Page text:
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Keywords:

  • aggression;
  • disruption;
  • extinction;
  • intermittent reinforcement;
  • partial-reinforcement extinction effect;
  • reinforcement schedule;
  • resistance to extinction;
  • self-injurious behavior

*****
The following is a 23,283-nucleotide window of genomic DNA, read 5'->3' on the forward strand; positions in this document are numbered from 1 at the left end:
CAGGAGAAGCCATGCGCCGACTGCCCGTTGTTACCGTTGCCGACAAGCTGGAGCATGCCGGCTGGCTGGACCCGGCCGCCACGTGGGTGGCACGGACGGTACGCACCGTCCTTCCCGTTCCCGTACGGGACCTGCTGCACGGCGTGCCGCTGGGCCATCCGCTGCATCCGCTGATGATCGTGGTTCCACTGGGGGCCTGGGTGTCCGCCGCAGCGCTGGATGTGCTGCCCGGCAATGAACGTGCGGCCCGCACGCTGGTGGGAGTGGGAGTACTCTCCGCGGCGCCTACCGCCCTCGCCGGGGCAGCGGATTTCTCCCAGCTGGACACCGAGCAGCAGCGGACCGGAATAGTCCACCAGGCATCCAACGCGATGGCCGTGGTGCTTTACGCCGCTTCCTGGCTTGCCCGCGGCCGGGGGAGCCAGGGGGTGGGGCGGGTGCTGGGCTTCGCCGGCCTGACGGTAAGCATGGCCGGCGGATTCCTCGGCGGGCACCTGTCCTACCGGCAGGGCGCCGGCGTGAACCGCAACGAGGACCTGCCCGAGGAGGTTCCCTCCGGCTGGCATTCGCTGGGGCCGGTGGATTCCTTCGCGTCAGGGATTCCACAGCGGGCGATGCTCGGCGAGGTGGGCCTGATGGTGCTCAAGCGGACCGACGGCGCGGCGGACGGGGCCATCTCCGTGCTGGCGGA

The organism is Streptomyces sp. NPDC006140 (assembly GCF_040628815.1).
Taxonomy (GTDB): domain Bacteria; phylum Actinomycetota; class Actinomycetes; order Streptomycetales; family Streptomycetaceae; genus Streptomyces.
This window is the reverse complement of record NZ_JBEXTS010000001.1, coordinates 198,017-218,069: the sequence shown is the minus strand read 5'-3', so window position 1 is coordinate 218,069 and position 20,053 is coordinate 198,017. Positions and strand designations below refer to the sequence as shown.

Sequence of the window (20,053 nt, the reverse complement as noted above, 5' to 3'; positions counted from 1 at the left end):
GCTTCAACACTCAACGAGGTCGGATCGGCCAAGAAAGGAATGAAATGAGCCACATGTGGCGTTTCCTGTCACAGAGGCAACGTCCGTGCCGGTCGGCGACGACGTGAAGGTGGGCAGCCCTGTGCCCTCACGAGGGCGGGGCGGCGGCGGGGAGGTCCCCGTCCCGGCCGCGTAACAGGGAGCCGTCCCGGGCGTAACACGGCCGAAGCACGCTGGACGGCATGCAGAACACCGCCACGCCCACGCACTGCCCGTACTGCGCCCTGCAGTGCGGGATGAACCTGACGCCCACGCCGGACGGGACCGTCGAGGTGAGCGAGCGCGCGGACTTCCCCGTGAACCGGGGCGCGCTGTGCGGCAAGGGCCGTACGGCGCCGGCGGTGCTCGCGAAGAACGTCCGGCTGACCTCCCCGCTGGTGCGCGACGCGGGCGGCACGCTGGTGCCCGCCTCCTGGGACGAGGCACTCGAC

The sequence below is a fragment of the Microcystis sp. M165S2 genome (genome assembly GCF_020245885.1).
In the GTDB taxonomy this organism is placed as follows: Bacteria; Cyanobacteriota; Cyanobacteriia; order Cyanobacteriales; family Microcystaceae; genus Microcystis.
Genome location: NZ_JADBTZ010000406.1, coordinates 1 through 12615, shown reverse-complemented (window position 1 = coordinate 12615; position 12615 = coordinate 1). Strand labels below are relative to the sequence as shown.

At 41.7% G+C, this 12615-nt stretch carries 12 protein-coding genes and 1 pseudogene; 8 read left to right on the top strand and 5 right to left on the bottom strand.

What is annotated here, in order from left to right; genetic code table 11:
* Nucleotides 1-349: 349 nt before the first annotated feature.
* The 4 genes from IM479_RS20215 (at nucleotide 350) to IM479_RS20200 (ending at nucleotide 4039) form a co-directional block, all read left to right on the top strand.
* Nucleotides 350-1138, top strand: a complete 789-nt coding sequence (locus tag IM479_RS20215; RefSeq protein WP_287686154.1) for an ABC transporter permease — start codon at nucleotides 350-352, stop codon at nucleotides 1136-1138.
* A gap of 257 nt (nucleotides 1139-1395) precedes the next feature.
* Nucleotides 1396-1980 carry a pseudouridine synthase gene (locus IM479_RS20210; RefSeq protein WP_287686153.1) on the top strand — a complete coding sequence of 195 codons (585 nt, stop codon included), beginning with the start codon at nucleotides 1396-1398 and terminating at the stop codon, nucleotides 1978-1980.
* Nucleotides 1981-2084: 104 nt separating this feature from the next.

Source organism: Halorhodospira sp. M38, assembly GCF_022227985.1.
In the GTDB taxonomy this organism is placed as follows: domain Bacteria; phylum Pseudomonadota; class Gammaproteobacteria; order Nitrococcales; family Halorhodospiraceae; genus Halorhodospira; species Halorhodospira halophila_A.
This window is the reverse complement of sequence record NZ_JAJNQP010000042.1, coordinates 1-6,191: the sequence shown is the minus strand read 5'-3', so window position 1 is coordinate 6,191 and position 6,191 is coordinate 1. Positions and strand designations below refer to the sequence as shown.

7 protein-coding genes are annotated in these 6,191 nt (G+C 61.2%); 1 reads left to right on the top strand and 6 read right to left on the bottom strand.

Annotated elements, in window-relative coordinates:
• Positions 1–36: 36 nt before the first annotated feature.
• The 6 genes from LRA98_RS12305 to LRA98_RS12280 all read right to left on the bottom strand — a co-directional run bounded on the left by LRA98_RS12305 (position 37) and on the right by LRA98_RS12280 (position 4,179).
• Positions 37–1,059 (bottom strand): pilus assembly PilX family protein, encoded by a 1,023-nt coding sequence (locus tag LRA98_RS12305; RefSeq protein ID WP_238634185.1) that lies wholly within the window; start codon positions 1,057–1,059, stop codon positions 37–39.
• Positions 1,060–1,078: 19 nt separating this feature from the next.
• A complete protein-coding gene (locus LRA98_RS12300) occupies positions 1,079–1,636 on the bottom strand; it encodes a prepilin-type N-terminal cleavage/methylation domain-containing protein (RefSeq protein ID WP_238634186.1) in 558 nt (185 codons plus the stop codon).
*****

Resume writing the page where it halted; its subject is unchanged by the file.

Results of basic research have demonstrated that behavior maintained on an intermittent schedule of reinforcement (INT) will be extinguished more slowly than behavior maintained on a continuous schedule (CRF). Although these findings suggest that problem behaviors may be difficult to treat with extinction if they have been maintained on INT rather than on CRF schedules, few applied studies have examined this phenomenon with human behavior in clinical settings. The purpose of this study was to determine whether problem behavior maintained on CRF schedules would be extinguished more rapidly than behavior maintained on INT schedules. Three individuals diagnosed with profound mental retardation participated after results of pretreatment functional analyses had identified the sources of reinforcement that were maintaining their self-injury, aggression, or disruption. Subjects were exposed to extinction following baseline conditions with CRF or INT schedules alternated within reversal or multielement designs. Results suggested that problem behaviors may not be more difficult to treat with extinction if they have been maintained on INT rather than CRF schedules. However, switching from an INT to a CRF schedule prior to extinction may lower the baseline response rate as well as the total number of responses exhibited during extinction.